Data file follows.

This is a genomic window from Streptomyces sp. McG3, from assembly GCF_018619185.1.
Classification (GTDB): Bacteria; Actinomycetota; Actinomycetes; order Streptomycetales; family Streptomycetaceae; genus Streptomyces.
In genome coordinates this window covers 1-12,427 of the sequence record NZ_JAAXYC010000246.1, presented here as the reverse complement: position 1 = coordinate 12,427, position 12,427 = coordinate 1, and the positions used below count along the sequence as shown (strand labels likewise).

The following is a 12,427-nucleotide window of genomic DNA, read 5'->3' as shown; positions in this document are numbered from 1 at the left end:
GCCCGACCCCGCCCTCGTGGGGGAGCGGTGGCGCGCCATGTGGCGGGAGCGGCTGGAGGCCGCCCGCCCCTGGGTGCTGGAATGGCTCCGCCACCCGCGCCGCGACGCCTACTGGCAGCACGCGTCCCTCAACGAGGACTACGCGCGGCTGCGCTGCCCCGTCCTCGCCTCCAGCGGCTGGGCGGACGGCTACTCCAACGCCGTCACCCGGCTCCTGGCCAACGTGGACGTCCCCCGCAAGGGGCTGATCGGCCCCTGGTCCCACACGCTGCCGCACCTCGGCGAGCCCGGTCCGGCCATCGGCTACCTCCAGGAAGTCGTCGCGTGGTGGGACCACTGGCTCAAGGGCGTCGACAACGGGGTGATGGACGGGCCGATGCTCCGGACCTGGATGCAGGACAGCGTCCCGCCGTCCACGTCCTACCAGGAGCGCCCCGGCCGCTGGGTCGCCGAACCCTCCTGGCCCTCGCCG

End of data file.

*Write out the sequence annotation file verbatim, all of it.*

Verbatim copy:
This is a genomic window from Streptomyces sp. McG3, from assembly GCF_018619185.1.
Classification (GTDB): Bacteria; Actinomycetota; Actinomycetes; order Streptomycetales; family Streptomycetaceae; genus Streptomyces.
In genome coordinates this window covers 1-12,427 of the sequence record NZ_JAAXYC010000246.1, presented here as the reverse complement: position 1 = coordinate 12,427, position 12,427 = coordinate 1, and the positions used below count along the sequence as shown (strand labels likewise).

The following is a 12,427-nucleotide window of genomic DNA, read 5'->3' as shown; positions in this document are numbered from 1 at the left end:
GCCCGACCCCGCCCTCGTGGGGGAGCGGTGGCGCGCCATGTGGCGGGAGCGGCTGGAGGCCGCCCGCCCCTGGGTGCTGGAATGGCTCCGCCACCCGCGCCGCGACGCCTACTGGCAGCACGCGTCCCTCAACGAGGACTACGCGCGGCTGCGCTGCCCCGTCCTCGCCTCCAGCGGCTGGGCGGACGGCTACTCCAACGCCGTCACCCGGCTCCTGGCCAACGTGGACGTCCCCCGCAAGGGGCTGATCGGCCCCTGGTCCCACACGCTGCCGCACCTCGGCGAGCCCGGTCCGGCCATCGGCTACCTCCAGGAAGTCGTCGCGTGGTGGGACCACTGGCTCAAGGGCGTCGACAACGGGGTGATGGACGGGCCGATGCTCCGGACCTGGATGCAGGACAGCGTCCCGCCGTCCACGTCCTACCAGGAGCGCCCCGGCCGCTGGGTCGCCGAACCCTCCTGGCCCTCGCCG